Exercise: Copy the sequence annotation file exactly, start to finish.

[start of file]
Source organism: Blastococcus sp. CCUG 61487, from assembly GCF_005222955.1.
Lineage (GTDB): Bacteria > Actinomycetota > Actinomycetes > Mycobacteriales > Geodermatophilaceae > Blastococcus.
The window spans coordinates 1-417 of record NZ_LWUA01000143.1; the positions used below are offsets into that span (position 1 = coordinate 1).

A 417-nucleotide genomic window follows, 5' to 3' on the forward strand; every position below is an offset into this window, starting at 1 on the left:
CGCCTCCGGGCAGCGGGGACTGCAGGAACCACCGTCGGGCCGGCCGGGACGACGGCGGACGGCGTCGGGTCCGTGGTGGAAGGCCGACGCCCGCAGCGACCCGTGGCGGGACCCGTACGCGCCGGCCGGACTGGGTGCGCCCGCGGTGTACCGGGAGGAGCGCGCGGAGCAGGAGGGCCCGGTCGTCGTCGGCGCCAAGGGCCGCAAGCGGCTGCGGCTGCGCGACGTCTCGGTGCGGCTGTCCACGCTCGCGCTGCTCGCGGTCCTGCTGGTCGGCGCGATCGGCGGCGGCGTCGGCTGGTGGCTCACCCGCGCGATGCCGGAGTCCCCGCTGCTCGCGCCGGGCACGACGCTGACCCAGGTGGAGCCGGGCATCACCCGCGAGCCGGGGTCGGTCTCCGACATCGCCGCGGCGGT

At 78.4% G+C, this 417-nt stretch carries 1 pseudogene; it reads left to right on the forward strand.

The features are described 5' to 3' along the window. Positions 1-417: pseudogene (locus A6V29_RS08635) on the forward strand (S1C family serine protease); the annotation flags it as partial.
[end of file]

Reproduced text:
Source organism: Blastococcus sp. CCUG 61487, from assembly GCF_005222955.1.
Lineage (GTDB): Bacteria > Actinomycetota > Actinomycetes > Mycobacteriales > Geodermatophilaceae > Blastococcus.
The window spans coordinates 1-417 of record NZ_LWUA01000143.1; the positions used below are offsets into that span (position 1 = coordinate 1).

A 417-nucleotide genomic window follows, 5' to 3' on the forward strand; every position below is an offset into this window, starting at 1 on the left:
CGCCTCCGGGCAGCGGGGACTGCAGGAACCACCGTCGGGCCGGCCGGGACGACGGCGGACGGCGTCGGGTCCGTGGTGGAAGGCCGACGCCCGCAGCGACCCGTGGCGGGACCCGTACGCGCCGGCCGGACTGGGTGCGCCCGCGGTGTACCGGGAGGAGCGCGCGGAGCAGGAGGGCCCGGTCGTCGTCGGCGCCAAGGGCCGCAAGCGGCTGCGGCTGCGCGACGTCTCGGTGCGGCTGTCCACGCTCGCGCTGCTCGCGGTCCTGCTGGTCGGCGCGATCGGCGGCGGCGTCGGCTGGTGGCTCACCCGCGCGATGCCGGAGTCCCCGCTGCTCGCGCCGGGCACGACGCTGACCCAGGTGGAGCCGGGCATCACCCGCGAGCCGGGGTCGGTCTCCGACATCGCCGCGGCGGT

At 78.4% G+C, this 417-nt stretch carries 1 pseudogene; it reads left to right on the forward strand.

The features are described 5' to 3' along the window. Positions 1-417: pseudogene (locus A6V29_RS08635) on the forward strand (S1C family serine protease); the annotation flags it as partial.